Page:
Battle of Horseshoe Bend (1832)
|Location||2995 County Road Y|
|Nearest city||Woodford, Wisconsin|
|NRHP Reference #||11000488|
|Added to NRHP||July 28, 2011|
The Battle of Horseshoe Bend, also referred to as the Battle of Pecatonica and the Battle of Bloody Lake, was fought on June 16, 1832 in present-day Wisconsin at an oxbow lake known as "Horseshoe Bend", which was formed by a change in course of the Pecatonica River. The battle was a major turning point in the Black Hawk War, despite being of only minor military significance. The small victory won by the U.S. militia at Horseshoe Bend helped restore public confidence in the volunteer force following an embarrassing defeat at Stillman's Run. The Battle of Horseshoe Bend ended with three militia men killed in action and a party of eleven Kickapoo warriors dead.
The militia men involved in the Battle of Horseshoe Bend proved their ability to obey orders, act as a disciplined unit, and show bravery. Unlike at Stillman's Run, the troops waited for Colonel Henry Dodge's commands before acting on the field of battle. When ordered to charge, the men obeyed and eventually won a fight that descended into a bloody hand-to-hand battle. A memorial marker was erected to commemorate the battle in 1922. Today the battleground at Horseshoe Bend is a county park.
As a consequence of an 1804 treaty between Governor William Henry Harrison of Indiana Territory and a group of Sauk and Fox leaders regarding land settlement, the Sauk and Fox tribes vacated their lands in Illinois and moved west of the Mississippi in 1828. However, Sauk Chief Black Hawk and others disputed the treaty, claiming that the full tribal councils had not been consulted, nor did those representing the tribes have authorization to cede lands. Angered by the loss of his birthplace, between 1830 and 1831 Black Hawk led a number of incursions across the Mississippi River, but was persuaded to return west each time without bloodshed. In April 1832, encouraged by promises of alliance with other tribes and the British, he again moved his so-called "British Band" of around 1000 warriors and non-combatants into Illinois. Finding no allies, he attempted to return to Iowa, but the undisciplined Illinois Militia force's actions led to the Battle of Stillman's Run. A number of other small skirmishes and massacres followed and the militias of Michigan Territory and Illinois were mobilized to hunt down Black Hawk's Band. The conflict became known as the Black Hawk War.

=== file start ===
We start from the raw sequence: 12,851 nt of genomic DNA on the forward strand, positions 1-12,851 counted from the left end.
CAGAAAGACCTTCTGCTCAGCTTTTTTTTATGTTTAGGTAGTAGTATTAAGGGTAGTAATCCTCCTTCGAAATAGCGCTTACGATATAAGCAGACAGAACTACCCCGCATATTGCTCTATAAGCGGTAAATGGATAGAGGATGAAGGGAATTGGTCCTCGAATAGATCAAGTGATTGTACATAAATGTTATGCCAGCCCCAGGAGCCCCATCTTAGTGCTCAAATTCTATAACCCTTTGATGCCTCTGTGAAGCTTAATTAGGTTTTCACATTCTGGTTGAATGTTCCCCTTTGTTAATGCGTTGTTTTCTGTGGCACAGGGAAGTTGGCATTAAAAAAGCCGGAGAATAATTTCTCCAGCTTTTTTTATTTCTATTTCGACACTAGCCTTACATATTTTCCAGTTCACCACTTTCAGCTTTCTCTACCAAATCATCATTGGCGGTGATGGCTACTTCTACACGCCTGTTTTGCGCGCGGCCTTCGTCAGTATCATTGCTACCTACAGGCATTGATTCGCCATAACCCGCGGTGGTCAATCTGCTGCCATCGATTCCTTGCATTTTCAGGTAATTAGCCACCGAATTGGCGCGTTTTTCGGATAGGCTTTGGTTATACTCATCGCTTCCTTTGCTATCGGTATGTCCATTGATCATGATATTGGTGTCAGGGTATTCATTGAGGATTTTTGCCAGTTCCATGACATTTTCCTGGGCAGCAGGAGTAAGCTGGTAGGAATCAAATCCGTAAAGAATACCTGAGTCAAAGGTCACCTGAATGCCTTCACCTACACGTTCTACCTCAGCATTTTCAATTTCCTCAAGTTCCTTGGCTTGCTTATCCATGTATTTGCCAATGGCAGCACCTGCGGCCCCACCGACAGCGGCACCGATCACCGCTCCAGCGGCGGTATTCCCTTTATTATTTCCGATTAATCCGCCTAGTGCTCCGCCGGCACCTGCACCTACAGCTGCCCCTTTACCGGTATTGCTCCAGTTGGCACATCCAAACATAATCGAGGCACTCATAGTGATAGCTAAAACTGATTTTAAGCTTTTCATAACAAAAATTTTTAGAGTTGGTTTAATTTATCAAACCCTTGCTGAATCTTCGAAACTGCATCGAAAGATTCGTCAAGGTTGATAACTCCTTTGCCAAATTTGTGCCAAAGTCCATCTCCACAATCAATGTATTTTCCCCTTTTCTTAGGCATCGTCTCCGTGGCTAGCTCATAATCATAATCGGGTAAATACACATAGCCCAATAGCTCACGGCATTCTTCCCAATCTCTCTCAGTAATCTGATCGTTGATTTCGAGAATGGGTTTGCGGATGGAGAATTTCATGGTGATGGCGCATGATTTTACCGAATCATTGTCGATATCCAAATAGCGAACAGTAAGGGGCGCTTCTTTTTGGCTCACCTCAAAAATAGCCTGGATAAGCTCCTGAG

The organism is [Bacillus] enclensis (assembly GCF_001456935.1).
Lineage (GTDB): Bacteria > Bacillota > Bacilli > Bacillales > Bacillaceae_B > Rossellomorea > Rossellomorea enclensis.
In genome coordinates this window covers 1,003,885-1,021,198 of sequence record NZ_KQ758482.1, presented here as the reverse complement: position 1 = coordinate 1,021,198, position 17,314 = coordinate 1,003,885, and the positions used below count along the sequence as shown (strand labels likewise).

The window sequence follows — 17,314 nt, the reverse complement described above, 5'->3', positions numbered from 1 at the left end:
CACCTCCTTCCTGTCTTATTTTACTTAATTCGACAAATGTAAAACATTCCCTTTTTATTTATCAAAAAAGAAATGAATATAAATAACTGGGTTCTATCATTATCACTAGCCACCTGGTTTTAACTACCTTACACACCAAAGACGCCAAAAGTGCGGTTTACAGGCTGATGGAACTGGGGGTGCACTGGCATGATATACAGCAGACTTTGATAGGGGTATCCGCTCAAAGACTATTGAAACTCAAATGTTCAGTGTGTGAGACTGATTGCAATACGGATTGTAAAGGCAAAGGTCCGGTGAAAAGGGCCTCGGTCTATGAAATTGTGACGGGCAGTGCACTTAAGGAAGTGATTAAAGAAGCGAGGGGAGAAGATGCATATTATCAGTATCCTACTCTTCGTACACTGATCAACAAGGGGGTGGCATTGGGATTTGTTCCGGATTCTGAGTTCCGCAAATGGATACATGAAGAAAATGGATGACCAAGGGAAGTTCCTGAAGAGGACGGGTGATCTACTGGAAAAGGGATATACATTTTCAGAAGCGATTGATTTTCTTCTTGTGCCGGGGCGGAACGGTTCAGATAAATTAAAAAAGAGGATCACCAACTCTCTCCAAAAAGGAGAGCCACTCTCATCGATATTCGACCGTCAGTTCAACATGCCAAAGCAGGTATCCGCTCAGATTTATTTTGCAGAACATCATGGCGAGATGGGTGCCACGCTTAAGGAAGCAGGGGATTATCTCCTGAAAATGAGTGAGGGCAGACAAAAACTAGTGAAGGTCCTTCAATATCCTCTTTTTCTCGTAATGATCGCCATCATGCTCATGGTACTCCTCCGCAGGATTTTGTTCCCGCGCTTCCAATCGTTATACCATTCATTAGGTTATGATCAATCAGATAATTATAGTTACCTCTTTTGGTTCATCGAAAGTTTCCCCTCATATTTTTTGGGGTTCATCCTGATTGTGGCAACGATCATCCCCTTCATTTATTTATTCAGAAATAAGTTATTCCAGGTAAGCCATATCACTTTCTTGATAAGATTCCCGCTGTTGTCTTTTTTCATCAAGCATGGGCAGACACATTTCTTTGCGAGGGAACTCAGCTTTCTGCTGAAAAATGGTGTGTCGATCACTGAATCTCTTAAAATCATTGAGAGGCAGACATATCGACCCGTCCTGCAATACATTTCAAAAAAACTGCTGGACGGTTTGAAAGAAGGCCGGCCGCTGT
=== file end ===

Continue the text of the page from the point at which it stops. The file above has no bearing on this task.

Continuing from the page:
The period between Stillman's Run and Horseshoe Bend was filled with war-related activity. A series of attacks at Buffalo Grove, the Plum River settlement, Fort Blue Mounds and the war's most famous incident, the Indian Creek massacre, all took place between mid-May and late June 1832. In the week before the Battle of Horseshoe Bend, Colonel Henry Dodge of the western Michigan Territory militia was busy responding to various incidents across the region. On the afternoon of June 8, 1832, Dodge and his men, including James W. Stephenson, proceeded to Kellogg's Grove and buried the victims of the St. Vrain massacre. That night Stephenson returned to Galena, Illinois, while Dodge moved to Hickory Point where he remained overnight. The next morning Dodge set out for Dixon's Ferry, where he camped with General Hugh Brady.